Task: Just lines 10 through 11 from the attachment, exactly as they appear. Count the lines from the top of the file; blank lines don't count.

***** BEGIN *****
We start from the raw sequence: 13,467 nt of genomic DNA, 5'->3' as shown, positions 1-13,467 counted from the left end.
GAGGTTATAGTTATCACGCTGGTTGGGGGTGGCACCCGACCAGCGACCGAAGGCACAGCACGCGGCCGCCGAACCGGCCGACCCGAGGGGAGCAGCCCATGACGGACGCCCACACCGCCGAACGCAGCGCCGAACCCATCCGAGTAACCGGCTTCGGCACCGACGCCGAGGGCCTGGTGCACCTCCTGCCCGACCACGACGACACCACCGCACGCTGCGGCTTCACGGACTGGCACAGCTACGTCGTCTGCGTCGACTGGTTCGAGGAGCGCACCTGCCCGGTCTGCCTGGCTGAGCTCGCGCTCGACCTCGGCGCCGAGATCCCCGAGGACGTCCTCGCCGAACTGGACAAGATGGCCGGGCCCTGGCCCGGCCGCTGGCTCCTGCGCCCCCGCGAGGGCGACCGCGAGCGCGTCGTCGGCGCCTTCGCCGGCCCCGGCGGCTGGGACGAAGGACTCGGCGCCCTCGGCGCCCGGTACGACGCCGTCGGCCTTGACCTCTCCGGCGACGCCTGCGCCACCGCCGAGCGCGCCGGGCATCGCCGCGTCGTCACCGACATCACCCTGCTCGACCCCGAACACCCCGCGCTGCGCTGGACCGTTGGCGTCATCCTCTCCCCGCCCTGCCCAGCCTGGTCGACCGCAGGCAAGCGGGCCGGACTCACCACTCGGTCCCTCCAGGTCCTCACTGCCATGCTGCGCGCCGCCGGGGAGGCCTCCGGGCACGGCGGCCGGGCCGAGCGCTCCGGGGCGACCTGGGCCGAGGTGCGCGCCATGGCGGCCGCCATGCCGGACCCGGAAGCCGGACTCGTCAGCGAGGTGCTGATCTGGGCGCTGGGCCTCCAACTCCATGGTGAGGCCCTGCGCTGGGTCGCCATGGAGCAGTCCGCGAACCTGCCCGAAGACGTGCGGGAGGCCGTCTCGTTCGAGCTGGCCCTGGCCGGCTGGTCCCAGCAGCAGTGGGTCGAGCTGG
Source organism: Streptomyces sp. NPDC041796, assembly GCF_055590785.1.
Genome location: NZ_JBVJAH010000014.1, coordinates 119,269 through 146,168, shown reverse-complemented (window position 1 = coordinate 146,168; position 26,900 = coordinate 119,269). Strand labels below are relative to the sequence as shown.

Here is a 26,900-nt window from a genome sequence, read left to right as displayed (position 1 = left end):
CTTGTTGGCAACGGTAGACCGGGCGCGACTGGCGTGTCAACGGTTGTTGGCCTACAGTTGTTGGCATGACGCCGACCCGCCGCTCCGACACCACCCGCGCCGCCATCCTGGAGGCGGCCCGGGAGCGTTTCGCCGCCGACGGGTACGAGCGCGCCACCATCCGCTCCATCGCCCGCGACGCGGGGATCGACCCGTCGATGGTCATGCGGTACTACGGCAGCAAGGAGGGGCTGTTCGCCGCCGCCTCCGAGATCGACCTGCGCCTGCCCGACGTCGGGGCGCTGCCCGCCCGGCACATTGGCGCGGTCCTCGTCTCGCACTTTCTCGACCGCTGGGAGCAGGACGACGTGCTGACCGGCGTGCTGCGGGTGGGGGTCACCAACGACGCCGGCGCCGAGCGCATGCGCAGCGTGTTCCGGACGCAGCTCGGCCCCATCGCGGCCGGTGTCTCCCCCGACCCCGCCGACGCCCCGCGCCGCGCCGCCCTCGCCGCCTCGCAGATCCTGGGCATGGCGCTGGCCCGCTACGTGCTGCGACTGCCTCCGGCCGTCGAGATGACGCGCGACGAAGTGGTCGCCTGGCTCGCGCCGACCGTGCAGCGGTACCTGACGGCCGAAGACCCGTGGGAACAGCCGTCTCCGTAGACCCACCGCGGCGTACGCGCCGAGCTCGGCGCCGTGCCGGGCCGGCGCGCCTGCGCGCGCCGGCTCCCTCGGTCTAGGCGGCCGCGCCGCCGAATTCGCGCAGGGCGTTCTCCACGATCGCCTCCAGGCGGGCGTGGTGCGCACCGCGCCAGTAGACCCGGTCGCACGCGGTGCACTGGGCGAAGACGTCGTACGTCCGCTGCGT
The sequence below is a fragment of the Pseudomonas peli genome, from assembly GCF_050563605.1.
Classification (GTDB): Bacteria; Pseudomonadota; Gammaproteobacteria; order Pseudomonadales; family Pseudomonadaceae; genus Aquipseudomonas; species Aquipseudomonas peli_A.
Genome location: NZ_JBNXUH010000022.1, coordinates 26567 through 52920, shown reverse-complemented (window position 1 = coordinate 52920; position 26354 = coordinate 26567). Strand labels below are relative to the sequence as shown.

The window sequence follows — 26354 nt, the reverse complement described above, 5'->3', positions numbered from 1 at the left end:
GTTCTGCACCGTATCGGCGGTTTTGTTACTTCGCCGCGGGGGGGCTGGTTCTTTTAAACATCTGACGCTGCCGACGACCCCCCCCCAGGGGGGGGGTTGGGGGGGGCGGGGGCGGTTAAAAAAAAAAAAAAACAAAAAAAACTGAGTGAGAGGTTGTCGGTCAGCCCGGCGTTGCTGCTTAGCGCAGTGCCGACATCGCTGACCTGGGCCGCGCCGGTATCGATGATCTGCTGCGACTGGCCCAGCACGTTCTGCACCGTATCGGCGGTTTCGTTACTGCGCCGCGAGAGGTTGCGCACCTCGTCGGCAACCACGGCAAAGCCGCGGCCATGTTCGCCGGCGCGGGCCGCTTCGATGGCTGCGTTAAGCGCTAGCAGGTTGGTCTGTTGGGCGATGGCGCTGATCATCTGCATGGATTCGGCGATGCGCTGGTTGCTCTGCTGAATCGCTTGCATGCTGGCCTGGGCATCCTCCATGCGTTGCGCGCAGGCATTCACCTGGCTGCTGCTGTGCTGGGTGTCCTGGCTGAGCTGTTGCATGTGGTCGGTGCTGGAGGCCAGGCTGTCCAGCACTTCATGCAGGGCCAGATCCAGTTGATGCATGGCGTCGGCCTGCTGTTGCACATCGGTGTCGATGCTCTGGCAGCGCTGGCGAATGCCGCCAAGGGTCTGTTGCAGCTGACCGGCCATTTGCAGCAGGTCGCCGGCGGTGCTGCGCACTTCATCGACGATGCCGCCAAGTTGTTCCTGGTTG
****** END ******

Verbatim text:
The window sequence follows — 26354 nt, the reverse complement described above, 5'->3', positions numbered from 1 at the left end:
GTTCTGCACCGTATCGGCGGTTTTGTTACTTCGCCGCGGGGGGGCTGGTTCTTTTAAACATCTGACGCTGCCGACGACCCCCCCCCAGGGGGGGGGTTGGGGGGGGCGGGGGCGGTTAAAAAAAAAAAAAAACAAAAAAAACTGAGTGAGAGGTTGTCGGTCAGCCCGGCGTTGCTGCTTAGCGCAGTGCCGACATCGCTGACCTGGGCCGCGCCGGTATCGATGATCTGCTGCGACTGGCCCAGCACGTTCTGCACCGTATCGGCGGTTTCGTTACTGCGCCGCGAGAGGTTGCGCACCTCGTCGGCAACCACGGCAAAGCCGCGGCCATGTTCGCCGGCGCGGGCCGCTTCGATGGCTGCGTTAAGCGCTAGCAGGTTGGTCTGTTGGGCGATGGCGCTGATCATCTGCATGGATTCGGCGATGCGCTGGTTGCTCTGCTGAATCGCTTGCATGCTGGCCTGGGCATCCTCCATGCGTTGCGCGCAGGCATTCACCTGGCTGCTGCTGTGCTGGGTGTCCTGGCTGAGCTGTTGCATGTGGTCGGTGCTGGAGGCCAGGCTGTCCAGCACTTCATGCAGGGCCAGATCCAGTTGATGCATGGCGTCGGCCTGCTGTTGCACATCGGTGTCGATGCTCTGGCAGCGCTGGCGAATGCCGCCAAGGGTCTGTTGCAGCTGACCGGCCATTTGCAGCAGGTCGCCGGCGGTGCTGCGCACTTCATCGACGATGCCGCCAAGTTGTTCCTGGTTG